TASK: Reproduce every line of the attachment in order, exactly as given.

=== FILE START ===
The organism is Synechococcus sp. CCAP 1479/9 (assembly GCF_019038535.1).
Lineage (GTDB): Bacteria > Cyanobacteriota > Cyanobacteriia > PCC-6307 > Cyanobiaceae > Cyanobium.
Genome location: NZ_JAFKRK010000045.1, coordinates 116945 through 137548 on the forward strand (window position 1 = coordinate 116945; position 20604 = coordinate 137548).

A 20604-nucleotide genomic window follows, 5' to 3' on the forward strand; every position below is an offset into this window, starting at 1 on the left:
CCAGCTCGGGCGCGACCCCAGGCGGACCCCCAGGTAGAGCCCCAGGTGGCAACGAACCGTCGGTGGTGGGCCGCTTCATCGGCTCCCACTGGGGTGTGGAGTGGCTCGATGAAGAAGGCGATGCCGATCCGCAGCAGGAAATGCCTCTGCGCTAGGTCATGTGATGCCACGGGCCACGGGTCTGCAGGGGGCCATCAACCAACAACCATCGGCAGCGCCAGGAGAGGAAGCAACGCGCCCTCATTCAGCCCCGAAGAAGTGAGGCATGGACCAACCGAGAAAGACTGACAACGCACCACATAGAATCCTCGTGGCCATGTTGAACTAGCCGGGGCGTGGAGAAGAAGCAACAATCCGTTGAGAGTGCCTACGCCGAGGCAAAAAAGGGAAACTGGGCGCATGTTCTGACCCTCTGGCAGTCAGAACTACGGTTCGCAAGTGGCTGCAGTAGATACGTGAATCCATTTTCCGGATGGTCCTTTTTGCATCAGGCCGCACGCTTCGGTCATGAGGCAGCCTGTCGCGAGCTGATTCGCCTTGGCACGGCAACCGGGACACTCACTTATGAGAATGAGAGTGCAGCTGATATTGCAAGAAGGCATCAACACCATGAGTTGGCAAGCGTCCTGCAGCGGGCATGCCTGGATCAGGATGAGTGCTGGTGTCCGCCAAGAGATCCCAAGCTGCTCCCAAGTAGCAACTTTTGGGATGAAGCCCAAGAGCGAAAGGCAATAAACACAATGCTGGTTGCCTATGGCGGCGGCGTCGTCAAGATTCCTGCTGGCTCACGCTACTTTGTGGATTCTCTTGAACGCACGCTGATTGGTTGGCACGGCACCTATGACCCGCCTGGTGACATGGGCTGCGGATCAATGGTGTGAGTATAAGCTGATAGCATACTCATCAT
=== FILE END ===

The organism is Synechococcus sp. CCAP 1479/9 (assembly GCF_019038535.1).
Lineage (GTDB): Bacteria > Cyanobacteriota > Cyanobacteriia > PCC-6307 > Cyanobiaceae > Cyanobium.
Genome location: NZ_JAFKRK010000045.1, coordinates 116945 through 137548 on the forward strand (window position 1 = coordinate 116945; position 20604 = coordinate 137548).

A 20604-nucleotide genomic window follows, 5' to 3' on the forward strand; every position below is an offset into this window, starting at 1 on the left:
CCAGCTCGGGCGCGACCCCAGGCGGACCCCCAGGTAGAGCCCCAGGTGGCAACGAACCGTCGGTGGTGGGCCGCTTCATCGGCTCCCACTGGGGTGTGGAGTGGCTCGATGAAGAAGGCGATGCCGATCCGCAGCAGGAAATGCCTCTGCGCTAGGTCATGTGATGCCACGGGCCACGGGTCTGCAGGGGGCCATCAACCAACAACCATCGGCAGCGCCAGGAGAGGAAGCAACGCGCCCTCATTCAGCCCCGAAGAAGTGAGGCATGGACCAACCGAGAAAGACTGACAACGCACCACATAGAATCCTCGTGGCCATGTTGAACTAGCCGGGGCGTGGAGAAGAAGCAACAATCCGTTGAGAGTGCCTACGCCGAGGCAAAAAAGGGAAACTGGGCGCATGTTCTGACCCTCTGGCAGTCAGAACTACGGTTCGCAAGTGGCTGCAGTAGATACGTGAATCCATTTTCCGGATGGTCCTTTTTGCATCAGGCCGCACGCTTCGGTCATGAGGCAGCCTGTCGCGAGCTGATTCGCCTTGGCACGGCAACCGGGACACTCACTTATGAGAATGAGAGTGCAGCTGATATTGCAAGAAGGCATCAACACCATGAGTTGGCAAGCGTCCTGCAGCGGGCATGCCTGGATCAGGATGAGTGCTGGTGTCCGCCAAGAGATCCCAAGCTGCTCCCAAGTAGCAACTTTTGGGATGAAGCCCAAGAGCGAAAGGCAATAAACACAATGCTGGTTGCCTATGGCGGCGGCGTCGTCAAGATTCCTGCTGGCTCACGCTACTTTGTGGATTCTCTTGAACGCACGCTGATTGGTTGGCACGGCACCTATGACCCGCCTGGTGACATGGGCTGCGGATCAATGGTGTGAGTATAAGCTGATAGCATACTCATCAT